Vita Coco Pays Homage to Bodegas Hit Hard by the Pandemic

It's supporting the stores that helped build the brand in 2004

NYC-born beverage brand Vita Coco is expressing its love and gratitude for the city's bodegas. - Credit by Vita Coco
Headshot of Mónica Marie Zorrilla

Several months into the coronavirus pandemic, businesses are still shuttered, towns are still partially locked down and though thousands of people have recovered, many more are still becoming critically ill.

New York City, one of the U.S. cities severely impacted by Covid-19, is not “back to normal” yet, and while bodegas are considered as emblematic of New York City symbols such as a yellow cab or the Empire State Building, owners are still struggling to keep bodegas afloat amid the health crisis due to significantly less foot traffic in the city.

Vita Coco

Vita Coco, the coconut water brand that was founded in New York City in 2004 by Michael Kirban and Ira Liran, has been benefiting from consumers stocking up on healthy pantry items. Allison Finazzo, senior brand director at Vita Coco, told Adweek the company felt “uneasy” watching their sales grow when so many other business owners—particularly bodega owners—were hurting.

When they first started Vita Coco, Kirban and Liran would strap on their rollerblades to sell coconut water to bodega owners, so the two still consider bodegas to be unequivocally intrinsic to the brand’s amplification. Because of that, Vita Coco decided to pivot the media from a summer campaign to shed light on why it loves bodegas and why it will be there to support them when the tide turns, Finazzo said.

For instance, the brand is supporting one Brooklyn-based bodega owned by immigrants from Panama and the Dominican Republic. The bodega had to close its doors for three weeks for safety reasons until the owners could rearrange their layout and build makeshift shields with plastic tarp at the register and deli. The business didn’t qualify for Covid-19 relief, forcing the owners to pay for those changes out of their own pocket.

From June to mid-July, Vita Coco plans to fill the city with love letters to bodegas with large posters in high-traffic areas and on phone kiosks in more than 250 out-of-home advertising locations.

Designed by agency Interesting Development, the visuals for the “Love Letters to Bodegas” campaign “emulate the original, idiosyncratic look of the bodega and serve as a thank you to bodegas for keeping the stores open and shelves stocked amid the pandemic,” according to a statement from Vita Coco.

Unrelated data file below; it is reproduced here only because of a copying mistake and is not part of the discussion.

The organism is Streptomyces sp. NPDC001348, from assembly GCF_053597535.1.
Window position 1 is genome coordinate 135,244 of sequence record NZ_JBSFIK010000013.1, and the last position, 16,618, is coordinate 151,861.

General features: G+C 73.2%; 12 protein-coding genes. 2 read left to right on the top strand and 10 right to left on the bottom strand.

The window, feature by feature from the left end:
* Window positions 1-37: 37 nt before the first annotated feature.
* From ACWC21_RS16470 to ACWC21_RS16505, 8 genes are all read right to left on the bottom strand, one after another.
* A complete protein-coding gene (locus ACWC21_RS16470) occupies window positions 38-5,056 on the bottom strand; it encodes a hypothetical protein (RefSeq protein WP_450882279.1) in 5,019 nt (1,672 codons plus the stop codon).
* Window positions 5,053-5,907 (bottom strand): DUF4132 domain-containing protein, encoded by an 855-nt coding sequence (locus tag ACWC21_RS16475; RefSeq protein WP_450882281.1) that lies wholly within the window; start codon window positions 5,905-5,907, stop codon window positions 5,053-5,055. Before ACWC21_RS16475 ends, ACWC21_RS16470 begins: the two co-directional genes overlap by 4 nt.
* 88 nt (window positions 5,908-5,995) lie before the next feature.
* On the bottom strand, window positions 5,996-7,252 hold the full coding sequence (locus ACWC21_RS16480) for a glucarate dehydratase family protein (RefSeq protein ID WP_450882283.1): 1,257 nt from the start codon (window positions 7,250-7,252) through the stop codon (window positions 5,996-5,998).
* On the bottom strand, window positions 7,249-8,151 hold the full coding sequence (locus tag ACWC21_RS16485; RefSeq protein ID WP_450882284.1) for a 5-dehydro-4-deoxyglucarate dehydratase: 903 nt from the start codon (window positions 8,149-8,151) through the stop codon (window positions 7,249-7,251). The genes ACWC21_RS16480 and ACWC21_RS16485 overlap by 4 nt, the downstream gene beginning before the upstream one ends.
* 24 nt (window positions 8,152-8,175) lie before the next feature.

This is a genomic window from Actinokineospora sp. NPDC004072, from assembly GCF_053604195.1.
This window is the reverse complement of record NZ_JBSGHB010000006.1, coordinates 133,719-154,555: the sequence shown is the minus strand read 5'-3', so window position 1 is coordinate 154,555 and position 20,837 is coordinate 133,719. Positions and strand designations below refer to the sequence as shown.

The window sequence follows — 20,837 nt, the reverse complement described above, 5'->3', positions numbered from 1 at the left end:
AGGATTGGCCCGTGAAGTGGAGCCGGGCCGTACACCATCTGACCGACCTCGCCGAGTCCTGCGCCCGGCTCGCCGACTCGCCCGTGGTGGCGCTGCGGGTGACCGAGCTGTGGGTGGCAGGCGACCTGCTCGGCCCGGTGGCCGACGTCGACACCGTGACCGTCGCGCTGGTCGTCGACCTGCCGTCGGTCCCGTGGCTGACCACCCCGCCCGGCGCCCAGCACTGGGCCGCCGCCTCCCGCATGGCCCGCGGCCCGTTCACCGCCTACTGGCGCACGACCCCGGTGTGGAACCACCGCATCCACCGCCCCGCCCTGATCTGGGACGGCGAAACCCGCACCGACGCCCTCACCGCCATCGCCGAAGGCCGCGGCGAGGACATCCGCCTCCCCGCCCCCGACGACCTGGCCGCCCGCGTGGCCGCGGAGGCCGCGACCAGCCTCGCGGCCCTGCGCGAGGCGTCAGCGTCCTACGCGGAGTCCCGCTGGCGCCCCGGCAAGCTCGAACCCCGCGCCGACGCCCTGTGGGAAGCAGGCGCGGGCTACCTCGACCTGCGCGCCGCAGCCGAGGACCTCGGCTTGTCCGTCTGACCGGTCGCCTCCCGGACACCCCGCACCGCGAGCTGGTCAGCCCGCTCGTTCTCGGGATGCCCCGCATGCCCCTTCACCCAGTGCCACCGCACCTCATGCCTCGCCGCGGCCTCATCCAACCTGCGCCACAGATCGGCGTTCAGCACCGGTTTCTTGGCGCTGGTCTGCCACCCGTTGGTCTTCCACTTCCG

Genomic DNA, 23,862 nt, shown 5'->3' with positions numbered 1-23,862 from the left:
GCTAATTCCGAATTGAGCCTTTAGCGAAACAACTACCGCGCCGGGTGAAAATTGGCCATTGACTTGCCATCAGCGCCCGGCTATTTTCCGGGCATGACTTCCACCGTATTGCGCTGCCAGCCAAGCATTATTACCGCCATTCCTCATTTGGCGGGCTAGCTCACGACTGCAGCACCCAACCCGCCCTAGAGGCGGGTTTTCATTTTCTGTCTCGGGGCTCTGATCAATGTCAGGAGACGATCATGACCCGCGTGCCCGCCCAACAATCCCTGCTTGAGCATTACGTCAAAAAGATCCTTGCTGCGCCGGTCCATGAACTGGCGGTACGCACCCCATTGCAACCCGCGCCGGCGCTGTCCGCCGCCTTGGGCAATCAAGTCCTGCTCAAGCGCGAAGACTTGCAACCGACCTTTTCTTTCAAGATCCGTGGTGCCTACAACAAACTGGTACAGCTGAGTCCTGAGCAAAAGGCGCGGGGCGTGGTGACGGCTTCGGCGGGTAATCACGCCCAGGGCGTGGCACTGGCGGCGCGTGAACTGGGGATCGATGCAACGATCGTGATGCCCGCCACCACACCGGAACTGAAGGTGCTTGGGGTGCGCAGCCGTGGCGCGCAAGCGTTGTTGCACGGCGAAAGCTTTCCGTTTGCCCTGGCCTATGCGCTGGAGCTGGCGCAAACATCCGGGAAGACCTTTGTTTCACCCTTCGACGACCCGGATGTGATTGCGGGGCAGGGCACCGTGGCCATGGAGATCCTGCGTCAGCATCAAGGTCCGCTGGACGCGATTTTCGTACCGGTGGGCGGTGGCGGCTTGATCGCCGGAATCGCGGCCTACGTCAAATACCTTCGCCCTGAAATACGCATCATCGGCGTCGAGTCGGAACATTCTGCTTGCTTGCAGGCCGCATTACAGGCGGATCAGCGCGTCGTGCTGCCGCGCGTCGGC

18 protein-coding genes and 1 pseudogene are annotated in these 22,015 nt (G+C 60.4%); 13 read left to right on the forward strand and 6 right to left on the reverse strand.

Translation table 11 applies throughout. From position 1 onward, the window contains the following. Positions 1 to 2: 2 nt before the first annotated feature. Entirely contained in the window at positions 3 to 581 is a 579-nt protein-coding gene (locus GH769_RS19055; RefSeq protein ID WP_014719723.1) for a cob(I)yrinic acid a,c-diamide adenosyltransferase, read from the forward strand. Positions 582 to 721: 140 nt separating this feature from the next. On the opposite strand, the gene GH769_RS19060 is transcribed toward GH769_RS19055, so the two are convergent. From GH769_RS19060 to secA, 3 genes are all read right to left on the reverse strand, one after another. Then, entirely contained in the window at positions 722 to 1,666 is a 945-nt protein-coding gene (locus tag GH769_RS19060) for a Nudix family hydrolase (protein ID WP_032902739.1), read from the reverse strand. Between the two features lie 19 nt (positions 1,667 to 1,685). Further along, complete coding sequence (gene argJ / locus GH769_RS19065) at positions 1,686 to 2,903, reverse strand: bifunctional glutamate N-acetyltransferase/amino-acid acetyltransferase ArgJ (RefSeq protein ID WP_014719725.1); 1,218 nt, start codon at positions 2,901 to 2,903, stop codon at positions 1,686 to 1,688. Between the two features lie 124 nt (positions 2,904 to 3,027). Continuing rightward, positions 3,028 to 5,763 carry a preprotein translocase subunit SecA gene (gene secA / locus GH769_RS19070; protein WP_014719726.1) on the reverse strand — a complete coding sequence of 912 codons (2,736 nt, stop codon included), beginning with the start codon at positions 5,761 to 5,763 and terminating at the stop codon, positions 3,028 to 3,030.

A spokesperson at Vita Coco said the team will be going door to door to bodegas throughout the city, equipped with product and posters, to extend the reach of the campaign and to build more relationships with bodega owners.

Vita Coco, which gained notoriety for its “piss jar” stunt that went viral last year, is still led by its founders. According to Finazzo, the ability to not have “tons of red tape and bureaucracy” and a small team has enabled them to get together and quickly decide to do different, special and sometimes shocking campaigns.

“The team came up with this campaign that felt right for our business, for the city of New York and right for the tone that we want to put into the world for our consumers,” Finazzo said.

Vita Coco

Vita Coco has also partnered with My Bodega Online, a new delivery app, to celebrate and support bodegas and their community customers. Since May 22, Vita Coco and My Bodega Online employees have purchased and delivered “essential NYC breakfasts”—which consist of breakfast sandwiches made at local bodegas and cartons of Vita Coco Coconut Water—to healthcare workers throughout hospitals in Queens, the Bronx, Brooklyn and Manhattan.

The brand partners aim to have 5,000 breakfasts delivered by June 12.

“We’re happy to see Vita Coco step up for their bodega community and essential workers, and we’re proud to help connect them to our bodega network and support hospitals around the city,” said José Bello, founder and CEO of My Bodega Online. My Bodega Online is a free app that lets New Yorkers order groceries and food from their neighborhood bodegas for pickup or delivery. The app has not taken commission from bodegas during the Covid-19 crisis.

Vita Coco has also made a $1 million donation to Feeding America and No Kid Hungry to support families, children and seniors in the most vulnerable communities affected by the pandemic, and has donated over 500,000 units of Vita Coco Coconut Water to various initiatives. 


@monicroqueta monica.zorrilla@adweek.com Mónica is a breaking news reporter at Adweek.
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